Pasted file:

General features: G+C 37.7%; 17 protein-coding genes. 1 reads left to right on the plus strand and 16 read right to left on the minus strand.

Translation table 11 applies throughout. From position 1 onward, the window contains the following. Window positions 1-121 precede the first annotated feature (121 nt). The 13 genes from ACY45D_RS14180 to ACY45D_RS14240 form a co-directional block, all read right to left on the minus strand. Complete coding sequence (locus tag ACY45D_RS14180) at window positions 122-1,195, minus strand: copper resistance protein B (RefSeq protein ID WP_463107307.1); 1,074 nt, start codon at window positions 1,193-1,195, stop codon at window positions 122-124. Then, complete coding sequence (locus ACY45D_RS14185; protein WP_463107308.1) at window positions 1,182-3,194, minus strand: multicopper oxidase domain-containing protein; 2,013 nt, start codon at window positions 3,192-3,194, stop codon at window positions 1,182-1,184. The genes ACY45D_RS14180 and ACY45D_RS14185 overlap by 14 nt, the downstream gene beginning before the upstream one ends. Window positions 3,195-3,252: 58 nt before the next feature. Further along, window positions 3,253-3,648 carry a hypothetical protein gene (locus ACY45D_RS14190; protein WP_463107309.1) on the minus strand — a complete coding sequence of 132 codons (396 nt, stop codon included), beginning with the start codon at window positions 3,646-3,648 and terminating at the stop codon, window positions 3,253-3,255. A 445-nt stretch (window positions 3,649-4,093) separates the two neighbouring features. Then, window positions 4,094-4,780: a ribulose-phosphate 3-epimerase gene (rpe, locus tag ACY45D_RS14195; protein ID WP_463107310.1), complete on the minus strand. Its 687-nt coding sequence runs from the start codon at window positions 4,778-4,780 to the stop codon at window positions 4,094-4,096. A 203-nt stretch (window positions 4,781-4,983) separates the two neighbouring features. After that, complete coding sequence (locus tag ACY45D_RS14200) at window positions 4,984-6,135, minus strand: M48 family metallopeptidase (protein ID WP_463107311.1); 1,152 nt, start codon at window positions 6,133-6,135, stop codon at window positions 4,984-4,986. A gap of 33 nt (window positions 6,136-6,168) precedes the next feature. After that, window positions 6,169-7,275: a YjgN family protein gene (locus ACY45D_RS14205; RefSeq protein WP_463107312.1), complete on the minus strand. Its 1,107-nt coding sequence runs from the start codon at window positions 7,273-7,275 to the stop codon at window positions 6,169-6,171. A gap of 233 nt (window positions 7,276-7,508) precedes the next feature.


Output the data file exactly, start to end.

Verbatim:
General features: G+C 37.7%; 17 protein-coding genes. 1 reads left to right on the plus strand and 16 read right to left on the minus strand.

Translation table 11 applies throughout. From position 1 onward, the window contains the following. Window positions 1-121 precede the first annotated feature (121 nt). The 13 genes from ACY45D_RS14180 to ACY45D_RS14240 form a co-directional block, all read right to left on the minus strand. Complete coding sequence (locus tag ACY45D_RS14180) at window positions 122-1,195, minus strand: copper resistance protein B (RefSeq protein ID WP_463107307.1); 1,074 nt, start codon at window positions 1,193-1,195, stop codon at window positions 122-124. Then, complete coding sequence (locus ACY45D_RS14185; protein WP_463107308.1) at window positions 1,182-3,194, minus strand: multicopper oxidase domain-containing protein; 2,013 nt, start codon at window positions 3,192-3,194, stop codon at window positions 1,182-1,184. The genes ACY45D_RS14180 and ACY45D_RS14185 overlap by 14 nt, the downstream gene beginning before the upstream one ends. Window positions 3,195-3,252: 58 nt before the next feature. Further along, window positions 3,253-3,648 carry a hypothetical protein gene (locus ACY45D_RS14190; protein WP_463107309.1) on the minus strand — a complete coding sequence of 132 codons (396 nt, stop codon included), beginning with the start codon at window positions 3,646-3,648 and terminating at the stop codon, window positions 3,253-3,255. A 445-nt stretch (window positions 3,649-4,093) separates the two neighbouring features. Then, window positions 4,094-4,780: a ribulose-phosphate 3-epimerase gene (rpe, locus tag ACY45D_RS14195; protein ID WP_463107310.1), complete on the minus strand. Its 687-nt coding sequence runs from the start codon at window positions 4,778-4,780 to the stop codon at window positions 4,094-4,096. A 203-nt stretch (window positions 4,781-4,983) separates the two neighbouring features. After that, complete coding sequence (locus tag ACY45D_RS14200) at window positions 4,984-6,135, minus strand: M48 family metallopeptidase (protein ID WP_463107311.1); 1,152 nt, start codon at window positions 6,133-6,135, stop codon at window positions 4,984-4,986. A gap of 33 nt (window positions 6,136-6,168) precedes the next feature. After that, window positions 6,169-7,275: a YjgN family protein gene (locus ACY45D_RS14205; RefSeq protein WP_463107312.1), complete on the minus strand. Its 1,107-nt coding sequence runs from the start codon at window positions 7,273-7,275 to the stop codon at window positions 6,169-6,171. A gap of 233 nt (window positions 7,276-7,508) precedes the next feature.